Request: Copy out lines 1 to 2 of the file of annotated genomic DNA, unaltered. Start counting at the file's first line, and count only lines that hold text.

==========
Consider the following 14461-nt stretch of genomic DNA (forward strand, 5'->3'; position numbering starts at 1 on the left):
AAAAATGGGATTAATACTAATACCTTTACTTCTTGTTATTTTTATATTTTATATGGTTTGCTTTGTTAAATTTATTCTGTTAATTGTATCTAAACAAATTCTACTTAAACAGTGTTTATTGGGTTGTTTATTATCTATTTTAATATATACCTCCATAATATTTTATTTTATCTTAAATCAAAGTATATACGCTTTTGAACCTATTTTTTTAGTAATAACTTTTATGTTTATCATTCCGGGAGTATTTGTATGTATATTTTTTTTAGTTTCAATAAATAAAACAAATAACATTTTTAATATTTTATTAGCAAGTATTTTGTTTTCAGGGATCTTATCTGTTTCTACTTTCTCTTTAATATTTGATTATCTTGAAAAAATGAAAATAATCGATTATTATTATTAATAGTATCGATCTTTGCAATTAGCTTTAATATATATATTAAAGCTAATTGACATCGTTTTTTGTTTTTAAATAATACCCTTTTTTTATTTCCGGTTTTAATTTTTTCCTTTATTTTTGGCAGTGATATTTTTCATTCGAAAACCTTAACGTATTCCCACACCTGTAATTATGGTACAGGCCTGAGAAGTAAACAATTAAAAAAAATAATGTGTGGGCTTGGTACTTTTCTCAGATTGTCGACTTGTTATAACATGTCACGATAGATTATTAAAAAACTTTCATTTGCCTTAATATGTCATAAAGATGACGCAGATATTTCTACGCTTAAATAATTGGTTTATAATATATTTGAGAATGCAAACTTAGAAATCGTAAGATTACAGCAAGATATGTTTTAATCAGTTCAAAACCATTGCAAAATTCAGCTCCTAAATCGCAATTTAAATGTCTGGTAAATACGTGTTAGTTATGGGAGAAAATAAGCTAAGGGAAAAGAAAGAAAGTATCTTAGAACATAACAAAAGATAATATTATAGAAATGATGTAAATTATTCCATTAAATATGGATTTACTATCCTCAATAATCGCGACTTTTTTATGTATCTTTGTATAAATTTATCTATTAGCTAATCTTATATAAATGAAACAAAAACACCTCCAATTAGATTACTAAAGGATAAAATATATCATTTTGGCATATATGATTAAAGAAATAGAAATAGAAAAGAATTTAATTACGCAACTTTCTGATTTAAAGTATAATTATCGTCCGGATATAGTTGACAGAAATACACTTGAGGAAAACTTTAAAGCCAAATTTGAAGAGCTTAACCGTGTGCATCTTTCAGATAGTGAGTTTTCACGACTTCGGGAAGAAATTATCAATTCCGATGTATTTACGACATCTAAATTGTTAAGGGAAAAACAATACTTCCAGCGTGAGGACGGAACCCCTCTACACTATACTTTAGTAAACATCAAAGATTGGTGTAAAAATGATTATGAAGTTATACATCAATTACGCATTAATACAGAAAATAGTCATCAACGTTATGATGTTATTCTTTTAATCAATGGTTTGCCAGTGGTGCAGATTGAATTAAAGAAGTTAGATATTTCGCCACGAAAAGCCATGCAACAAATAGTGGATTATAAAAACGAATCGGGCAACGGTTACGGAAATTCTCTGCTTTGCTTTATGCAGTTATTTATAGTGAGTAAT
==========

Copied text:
Consider the following 14461-nt stretch of genomic DNA (forward strand, 5'->3'; position numbering starts at 1 on the left):
AAAAATGGGATTAATACTAATACCTTTACTTCTTGTTATTTTTATATTTTATATGGTTTGCTTTGTTAAATTTATTCTGTTAATTGTATCTAAACAAATTCTACTTAAACAGTGTTTATTGGGTTGTTTATTATCTATTTTAATATATACCTCCATAATATTTTATTTTATCTTAAATCAAAGTATATACGCTTTTGAACCTATTTTTTTAGTAATAACTTTTATGTTTATCATTCCGGGAGTATTTGTATGTATATTTTTTTTAGTTTCAATAAATAAAACAAATAACATTTTTAATATTTTATTAGCAAGTATTTTGTTTTCAGGGATCTTATCTGTTTCTACTTTCTCTTTAATATTTGATTATCTTGAAAAAATGAAAATAATCGATTATTATTATTAATAGTATCGATCTTTGCAATTAGCTTTAATATATATATTAAAGCTAATTGACATCGTTTTTTGTTTTTAAATAATACCCTTTTTTTATTTCCGGTTTTAATTTTTTCCTTTATTTTTGGCAGTGATATTTTTCATTCGAAAACCTTAACGTATTCCCACACCTGTAATTATGGTACAGGCCTGAGAAGTAAACAATTAAAAAAAATAATGTGTGGGCTTGGTACTTTTCTCAGATTGTCGACTTGTTATAACATGTCACGATAGATTATTAAAAAACTTTCATTTGCCTTAATATGTCATAAAGATGACGCAGATATTTCTACGCTTAAATAATTGGTTTATAATATATTTGAGAATGCAAACTTAGAAATCGTAAGATTACAGCAAGATATGTTTTAATCAGTTCAAAACCATTGCAAAATTCAGCTCCTAAATCGCAATTTAAATGTCTGGTAAATACGTGTTAGTTATGGGAGAAAATAAGCTAAGGGAAAAGAAAGAAAGTATCTTAGAACATAACAAAAGATAATATTATAGAAATGATGTAAATTATTCCATTAAATATGGATTTACTATCCTCAATAATCGCGACTTTTTTATGTATCTTTGTATAAATTTATCTATTAGCTAATCTTATATAAATGAAACAAAAACACCTCCAATTAGATTACTAAAGGATAAAATATATCATTTTGGCATATATGATTAAAGAAATAGAAATAGAAAAGAATTTAATTACGCAACTTTCTGATTTAAAGTATAATTATCGTCCGGATATAGTTGACAGAAATACACTTGAGGAAAACTTTAAAGCCAAATTTGAAGAGCTTAACCGTGTGCATCTTTCAGATAGTGAGTTTTCACGACTTCGGGAAGAAATTATCAATTCCGATGTATTTACGACATCTAAATTGTTAAGGGAAAAACAATACTTCCAGCGTGAGGACGGAACCCCTCTACACTATACTTTAGTAAACATCAAAGATTGGTGTAAAAATGATTATGAAGTTATACATCAATTACGCATTAATACAGAAAATAGTCATCAACGTTATGATGTTATTCTTTTAATCAATGGTTTGCCAGTGGTGCAGATTGAATTAAAGAAGTTAGATATTTCGCCACGAAAAGCCATGCAACAAATAGTGGATTATAAAAACGAATCGGGCAACGGTTACGGAAATTCTCTGCTTTGCTTTATGCAGTTATTTATAGTGAGTAAT